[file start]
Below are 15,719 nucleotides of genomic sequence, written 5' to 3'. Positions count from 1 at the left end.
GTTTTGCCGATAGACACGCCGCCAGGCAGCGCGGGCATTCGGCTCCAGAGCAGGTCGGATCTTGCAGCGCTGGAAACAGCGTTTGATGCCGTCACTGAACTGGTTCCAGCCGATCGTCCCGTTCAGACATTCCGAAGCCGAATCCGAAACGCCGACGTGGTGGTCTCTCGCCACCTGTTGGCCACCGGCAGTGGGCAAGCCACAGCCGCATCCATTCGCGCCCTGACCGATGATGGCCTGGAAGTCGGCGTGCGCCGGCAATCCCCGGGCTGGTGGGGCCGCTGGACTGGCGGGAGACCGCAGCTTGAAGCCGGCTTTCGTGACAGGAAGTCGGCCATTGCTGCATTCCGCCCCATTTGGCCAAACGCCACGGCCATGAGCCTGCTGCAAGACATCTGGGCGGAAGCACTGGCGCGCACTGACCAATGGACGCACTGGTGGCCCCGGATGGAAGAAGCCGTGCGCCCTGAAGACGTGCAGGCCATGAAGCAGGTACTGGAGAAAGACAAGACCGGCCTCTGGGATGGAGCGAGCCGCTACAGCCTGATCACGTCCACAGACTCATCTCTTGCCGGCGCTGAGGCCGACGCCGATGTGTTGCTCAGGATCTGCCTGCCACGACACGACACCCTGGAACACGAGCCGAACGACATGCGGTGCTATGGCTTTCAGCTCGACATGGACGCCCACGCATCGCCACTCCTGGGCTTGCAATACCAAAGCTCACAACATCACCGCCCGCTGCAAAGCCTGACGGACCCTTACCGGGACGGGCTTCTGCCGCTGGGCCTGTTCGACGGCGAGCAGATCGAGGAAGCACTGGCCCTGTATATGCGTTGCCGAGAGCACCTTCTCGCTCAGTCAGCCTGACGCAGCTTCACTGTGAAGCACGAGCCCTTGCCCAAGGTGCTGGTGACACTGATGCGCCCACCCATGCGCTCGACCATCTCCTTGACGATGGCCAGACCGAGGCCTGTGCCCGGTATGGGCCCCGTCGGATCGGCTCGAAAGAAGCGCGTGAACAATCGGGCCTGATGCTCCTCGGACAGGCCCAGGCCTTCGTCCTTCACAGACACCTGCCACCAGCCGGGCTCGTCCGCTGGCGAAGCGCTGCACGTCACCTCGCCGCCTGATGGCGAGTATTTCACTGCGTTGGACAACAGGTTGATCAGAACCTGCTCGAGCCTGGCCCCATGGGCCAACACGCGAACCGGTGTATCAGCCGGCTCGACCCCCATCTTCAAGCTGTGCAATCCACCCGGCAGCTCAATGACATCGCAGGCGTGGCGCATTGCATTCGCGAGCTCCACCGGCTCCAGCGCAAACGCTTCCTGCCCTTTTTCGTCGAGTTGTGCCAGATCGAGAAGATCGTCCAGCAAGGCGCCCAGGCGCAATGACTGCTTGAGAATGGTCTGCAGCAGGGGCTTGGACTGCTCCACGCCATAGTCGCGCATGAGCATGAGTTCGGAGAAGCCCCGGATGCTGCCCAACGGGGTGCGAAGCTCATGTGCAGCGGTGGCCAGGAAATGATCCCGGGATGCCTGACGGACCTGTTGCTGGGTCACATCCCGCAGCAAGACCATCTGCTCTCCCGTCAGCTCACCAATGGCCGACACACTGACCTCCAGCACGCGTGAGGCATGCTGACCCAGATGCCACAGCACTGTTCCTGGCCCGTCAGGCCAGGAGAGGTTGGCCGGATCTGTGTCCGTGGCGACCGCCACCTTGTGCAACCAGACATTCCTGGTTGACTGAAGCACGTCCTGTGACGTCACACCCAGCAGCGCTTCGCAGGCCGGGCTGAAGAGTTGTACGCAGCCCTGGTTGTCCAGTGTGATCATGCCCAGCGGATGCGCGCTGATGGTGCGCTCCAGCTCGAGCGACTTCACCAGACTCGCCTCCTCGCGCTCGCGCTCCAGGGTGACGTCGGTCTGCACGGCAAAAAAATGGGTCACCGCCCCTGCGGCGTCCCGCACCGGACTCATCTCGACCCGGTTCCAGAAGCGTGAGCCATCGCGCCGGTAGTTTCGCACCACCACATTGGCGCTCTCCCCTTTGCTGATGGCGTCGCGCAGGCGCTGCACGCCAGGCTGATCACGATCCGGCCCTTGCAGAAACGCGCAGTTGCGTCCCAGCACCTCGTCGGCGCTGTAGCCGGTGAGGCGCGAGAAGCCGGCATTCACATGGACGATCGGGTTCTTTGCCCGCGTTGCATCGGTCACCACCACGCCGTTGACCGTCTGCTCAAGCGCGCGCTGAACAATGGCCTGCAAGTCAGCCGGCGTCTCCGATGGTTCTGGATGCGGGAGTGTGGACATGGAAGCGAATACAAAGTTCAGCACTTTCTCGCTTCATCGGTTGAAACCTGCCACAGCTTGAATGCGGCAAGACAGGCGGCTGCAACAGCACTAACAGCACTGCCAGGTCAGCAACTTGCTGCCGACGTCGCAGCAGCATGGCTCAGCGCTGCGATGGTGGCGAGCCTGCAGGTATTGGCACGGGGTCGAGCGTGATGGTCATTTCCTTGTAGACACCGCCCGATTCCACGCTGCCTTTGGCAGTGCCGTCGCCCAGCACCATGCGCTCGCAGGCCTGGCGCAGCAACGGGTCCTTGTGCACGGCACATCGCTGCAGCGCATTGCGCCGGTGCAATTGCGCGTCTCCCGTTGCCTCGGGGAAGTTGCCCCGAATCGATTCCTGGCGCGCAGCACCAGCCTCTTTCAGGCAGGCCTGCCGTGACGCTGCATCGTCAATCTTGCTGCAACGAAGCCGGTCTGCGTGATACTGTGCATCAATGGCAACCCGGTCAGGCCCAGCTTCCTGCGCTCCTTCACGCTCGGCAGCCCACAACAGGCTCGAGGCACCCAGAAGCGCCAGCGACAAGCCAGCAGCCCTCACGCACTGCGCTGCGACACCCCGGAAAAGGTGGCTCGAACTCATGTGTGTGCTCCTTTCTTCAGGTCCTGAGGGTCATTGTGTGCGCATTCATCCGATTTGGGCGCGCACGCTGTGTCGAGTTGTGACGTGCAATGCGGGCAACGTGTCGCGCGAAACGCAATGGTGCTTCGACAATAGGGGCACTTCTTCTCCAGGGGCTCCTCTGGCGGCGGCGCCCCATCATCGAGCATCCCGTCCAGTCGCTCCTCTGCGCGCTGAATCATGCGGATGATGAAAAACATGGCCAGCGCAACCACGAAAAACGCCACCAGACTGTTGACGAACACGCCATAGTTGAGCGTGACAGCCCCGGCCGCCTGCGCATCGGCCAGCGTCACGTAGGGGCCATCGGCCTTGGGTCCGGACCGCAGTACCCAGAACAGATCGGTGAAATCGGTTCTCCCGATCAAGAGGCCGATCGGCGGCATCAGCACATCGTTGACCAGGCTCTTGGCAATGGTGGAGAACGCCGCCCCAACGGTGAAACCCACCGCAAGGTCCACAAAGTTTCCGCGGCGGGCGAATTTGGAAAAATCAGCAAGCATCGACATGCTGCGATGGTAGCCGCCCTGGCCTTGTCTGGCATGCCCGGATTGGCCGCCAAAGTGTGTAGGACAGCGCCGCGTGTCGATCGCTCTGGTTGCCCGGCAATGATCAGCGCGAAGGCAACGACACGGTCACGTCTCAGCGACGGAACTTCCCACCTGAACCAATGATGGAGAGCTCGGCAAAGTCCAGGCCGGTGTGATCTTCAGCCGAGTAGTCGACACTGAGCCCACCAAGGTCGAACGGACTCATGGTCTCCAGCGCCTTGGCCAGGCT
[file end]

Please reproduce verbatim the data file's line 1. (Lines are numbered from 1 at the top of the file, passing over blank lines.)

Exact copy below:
Below are 15,719 nucleotides of genomic sequence, written 5' to 3'. Positions count from 1 at the left end.